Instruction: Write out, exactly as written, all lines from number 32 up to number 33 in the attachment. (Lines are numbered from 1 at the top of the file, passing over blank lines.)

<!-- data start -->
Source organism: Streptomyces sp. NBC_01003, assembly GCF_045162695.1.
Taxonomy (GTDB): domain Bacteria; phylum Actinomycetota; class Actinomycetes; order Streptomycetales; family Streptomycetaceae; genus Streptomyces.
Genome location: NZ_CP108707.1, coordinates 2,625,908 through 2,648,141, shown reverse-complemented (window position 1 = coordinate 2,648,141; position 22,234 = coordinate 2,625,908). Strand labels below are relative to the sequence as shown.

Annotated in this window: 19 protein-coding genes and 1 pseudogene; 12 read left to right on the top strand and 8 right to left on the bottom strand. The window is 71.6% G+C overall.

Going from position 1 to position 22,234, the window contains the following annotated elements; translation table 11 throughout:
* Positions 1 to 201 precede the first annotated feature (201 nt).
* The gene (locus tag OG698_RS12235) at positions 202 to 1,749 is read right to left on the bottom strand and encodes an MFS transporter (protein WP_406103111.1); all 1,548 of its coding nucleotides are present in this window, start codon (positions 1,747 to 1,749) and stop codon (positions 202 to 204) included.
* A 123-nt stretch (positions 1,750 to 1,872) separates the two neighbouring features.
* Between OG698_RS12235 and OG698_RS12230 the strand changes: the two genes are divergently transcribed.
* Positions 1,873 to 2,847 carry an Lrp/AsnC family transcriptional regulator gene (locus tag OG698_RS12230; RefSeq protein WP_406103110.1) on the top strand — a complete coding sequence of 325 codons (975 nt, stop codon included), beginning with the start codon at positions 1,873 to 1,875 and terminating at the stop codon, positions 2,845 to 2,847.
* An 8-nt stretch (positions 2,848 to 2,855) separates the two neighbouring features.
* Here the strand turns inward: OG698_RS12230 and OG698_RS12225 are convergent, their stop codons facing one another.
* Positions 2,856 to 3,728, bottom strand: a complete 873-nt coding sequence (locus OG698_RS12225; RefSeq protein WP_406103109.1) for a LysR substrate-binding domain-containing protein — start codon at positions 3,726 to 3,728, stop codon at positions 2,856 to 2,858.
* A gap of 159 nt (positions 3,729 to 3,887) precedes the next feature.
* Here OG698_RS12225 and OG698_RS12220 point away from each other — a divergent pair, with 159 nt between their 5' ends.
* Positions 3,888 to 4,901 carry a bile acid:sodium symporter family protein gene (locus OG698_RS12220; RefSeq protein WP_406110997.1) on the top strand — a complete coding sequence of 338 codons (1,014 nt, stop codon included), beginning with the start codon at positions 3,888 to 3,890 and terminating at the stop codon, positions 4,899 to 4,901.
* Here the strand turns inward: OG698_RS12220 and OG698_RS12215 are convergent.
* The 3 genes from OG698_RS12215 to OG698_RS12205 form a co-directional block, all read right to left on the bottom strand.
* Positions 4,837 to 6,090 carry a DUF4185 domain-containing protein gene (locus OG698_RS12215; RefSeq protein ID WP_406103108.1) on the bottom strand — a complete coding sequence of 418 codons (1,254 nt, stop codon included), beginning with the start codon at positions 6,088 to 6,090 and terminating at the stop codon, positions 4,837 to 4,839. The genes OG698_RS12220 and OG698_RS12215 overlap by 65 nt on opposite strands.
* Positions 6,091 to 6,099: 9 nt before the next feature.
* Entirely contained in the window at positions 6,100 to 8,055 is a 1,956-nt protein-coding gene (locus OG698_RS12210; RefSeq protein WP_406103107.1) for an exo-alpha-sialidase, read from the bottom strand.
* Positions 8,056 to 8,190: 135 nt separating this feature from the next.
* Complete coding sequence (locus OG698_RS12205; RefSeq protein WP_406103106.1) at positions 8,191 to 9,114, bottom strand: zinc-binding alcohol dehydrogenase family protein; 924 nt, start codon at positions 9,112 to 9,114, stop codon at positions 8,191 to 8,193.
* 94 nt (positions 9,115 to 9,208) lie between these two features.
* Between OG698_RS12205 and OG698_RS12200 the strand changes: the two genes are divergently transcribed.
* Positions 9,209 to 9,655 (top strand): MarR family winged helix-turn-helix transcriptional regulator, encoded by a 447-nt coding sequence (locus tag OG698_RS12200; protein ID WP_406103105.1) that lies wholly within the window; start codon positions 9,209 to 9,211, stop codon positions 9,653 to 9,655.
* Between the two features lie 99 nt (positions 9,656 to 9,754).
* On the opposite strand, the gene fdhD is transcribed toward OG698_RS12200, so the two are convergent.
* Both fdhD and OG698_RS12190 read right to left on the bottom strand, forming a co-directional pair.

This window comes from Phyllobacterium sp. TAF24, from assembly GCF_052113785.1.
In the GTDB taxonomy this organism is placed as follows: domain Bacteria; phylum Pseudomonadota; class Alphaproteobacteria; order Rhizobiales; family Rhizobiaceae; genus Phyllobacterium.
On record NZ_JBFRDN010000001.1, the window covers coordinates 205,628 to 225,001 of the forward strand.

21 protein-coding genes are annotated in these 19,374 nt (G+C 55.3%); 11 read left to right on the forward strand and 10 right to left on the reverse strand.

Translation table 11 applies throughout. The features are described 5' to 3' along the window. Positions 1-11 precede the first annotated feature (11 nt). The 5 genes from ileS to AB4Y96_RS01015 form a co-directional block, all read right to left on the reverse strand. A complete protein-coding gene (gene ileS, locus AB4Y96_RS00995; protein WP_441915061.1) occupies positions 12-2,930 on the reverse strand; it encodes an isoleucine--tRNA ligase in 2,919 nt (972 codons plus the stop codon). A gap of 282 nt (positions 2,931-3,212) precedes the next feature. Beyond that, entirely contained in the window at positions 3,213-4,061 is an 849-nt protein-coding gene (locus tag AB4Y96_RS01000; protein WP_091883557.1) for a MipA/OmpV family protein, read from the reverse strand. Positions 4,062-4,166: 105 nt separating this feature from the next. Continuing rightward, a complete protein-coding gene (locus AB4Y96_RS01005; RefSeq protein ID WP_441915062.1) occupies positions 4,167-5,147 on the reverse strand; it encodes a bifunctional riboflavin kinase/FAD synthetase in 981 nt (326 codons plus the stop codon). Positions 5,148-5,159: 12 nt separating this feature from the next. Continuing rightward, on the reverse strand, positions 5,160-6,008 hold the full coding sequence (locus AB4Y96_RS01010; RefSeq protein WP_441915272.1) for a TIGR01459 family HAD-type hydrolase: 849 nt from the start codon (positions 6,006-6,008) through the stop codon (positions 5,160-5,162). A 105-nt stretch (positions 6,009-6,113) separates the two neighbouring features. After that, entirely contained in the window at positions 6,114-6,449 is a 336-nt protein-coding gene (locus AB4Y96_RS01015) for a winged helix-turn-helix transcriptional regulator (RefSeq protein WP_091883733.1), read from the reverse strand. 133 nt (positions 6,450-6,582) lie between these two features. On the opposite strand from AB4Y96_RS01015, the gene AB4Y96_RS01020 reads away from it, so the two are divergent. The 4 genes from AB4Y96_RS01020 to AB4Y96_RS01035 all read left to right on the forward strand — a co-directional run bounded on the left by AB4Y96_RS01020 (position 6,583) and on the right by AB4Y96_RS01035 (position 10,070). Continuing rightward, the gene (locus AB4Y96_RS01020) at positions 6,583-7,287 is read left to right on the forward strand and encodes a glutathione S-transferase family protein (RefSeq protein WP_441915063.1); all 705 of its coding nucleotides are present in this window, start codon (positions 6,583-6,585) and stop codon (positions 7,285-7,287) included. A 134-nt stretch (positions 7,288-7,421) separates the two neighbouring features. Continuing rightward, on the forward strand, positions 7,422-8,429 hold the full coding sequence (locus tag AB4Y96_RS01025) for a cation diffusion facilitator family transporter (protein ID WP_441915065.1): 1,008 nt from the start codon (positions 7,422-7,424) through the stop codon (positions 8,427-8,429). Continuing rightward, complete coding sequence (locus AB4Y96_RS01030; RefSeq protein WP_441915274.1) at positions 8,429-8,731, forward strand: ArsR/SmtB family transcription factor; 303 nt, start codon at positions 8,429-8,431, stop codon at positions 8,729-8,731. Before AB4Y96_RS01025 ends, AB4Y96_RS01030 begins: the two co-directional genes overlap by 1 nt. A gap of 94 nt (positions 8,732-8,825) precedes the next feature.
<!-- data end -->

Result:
On record NZ_JBFRDN010000001.1, the window covers coordinates 205,628 to 225,001 of the forward strand.

21 protein-coding genes are annotated in these 19,374 nt (G+C 55.3%); 11 read left to right on the forward strand and 10 right to left on the reverse strand.